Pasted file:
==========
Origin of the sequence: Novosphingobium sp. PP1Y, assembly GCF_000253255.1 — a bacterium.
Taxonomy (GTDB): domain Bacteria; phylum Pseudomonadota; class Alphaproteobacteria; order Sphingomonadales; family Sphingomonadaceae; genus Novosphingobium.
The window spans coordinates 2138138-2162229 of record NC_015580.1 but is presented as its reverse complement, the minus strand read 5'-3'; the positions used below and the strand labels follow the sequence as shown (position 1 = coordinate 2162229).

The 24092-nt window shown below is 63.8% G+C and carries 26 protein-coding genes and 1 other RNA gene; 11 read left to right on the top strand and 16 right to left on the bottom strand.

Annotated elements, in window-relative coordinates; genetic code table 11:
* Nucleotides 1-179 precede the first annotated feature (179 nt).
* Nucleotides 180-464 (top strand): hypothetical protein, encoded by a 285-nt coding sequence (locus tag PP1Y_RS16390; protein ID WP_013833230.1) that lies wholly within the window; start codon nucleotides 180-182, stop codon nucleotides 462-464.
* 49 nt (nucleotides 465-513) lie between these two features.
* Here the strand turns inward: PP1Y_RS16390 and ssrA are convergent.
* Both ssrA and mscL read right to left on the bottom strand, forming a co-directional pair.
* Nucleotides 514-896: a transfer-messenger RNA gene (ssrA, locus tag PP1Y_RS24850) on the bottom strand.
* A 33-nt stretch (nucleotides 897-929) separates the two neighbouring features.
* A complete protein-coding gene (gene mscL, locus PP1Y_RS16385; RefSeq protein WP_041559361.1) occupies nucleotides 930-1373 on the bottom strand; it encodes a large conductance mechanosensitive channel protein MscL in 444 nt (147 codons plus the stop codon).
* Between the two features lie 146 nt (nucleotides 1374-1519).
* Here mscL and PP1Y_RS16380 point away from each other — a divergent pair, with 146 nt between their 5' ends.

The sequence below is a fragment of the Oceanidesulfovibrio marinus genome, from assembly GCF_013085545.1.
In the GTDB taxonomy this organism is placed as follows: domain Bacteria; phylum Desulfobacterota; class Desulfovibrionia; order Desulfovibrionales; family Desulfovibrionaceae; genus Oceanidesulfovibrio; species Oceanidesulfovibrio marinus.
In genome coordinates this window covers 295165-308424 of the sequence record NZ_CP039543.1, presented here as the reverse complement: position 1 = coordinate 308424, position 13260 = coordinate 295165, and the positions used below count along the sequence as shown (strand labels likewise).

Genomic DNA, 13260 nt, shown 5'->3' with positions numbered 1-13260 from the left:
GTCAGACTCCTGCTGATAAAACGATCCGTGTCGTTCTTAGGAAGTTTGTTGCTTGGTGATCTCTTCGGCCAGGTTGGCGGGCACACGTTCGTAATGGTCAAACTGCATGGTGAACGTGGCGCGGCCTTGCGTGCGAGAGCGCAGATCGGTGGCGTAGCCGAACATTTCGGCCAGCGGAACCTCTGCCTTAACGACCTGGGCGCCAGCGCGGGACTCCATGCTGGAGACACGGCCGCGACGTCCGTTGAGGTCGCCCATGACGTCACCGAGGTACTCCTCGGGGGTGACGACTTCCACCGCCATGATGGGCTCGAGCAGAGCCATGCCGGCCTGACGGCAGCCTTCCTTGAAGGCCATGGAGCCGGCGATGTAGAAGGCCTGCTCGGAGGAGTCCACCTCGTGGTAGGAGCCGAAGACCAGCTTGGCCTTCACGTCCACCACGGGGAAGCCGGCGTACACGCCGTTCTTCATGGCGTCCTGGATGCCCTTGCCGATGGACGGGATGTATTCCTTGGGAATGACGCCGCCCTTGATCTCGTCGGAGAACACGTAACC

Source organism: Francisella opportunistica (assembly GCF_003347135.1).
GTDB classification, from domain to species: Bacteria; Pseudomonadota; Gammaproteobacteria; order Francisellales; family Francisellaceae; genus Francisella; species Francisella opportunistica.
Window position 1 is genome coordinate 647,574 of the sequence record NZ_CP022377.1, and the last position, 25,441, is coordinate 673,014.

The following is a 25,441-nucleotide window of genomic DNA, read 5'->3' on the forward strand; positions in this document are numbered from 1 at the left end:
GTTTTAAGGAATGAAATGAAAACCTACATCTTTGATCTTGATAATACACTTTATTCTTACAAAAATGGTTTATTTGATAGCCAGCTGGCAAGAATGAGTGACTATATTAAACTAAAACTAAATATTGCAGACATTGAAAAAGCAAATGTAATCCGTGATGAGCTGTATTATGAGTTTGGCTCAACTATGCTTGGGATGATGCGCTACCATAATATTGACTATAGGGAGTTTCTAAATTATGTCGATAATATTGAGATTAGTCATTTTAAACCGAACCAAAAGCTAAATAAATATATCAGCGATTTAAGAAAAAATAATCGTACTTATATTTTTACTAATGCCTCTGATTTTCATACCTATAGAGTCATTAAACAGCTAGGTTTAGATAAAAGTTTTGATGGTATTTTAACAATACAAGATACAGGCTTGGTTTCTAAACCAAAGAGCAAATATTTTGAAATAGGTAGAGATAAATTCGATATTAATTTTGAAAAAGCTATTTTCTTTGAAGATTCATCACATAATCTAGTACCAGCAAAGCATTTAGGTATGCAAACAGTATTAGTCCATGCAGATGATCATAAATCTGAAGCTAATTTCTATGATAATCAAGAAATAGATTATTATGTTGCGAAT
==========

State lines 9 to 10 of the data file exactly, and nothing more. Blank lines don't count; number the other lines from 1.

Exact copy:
* Here the strand turns inward: PP1Y_RS16390 and ssrA are convergent.
* Both ssrA and mscL read right to left on the bottom strand, forming a co-directional pair.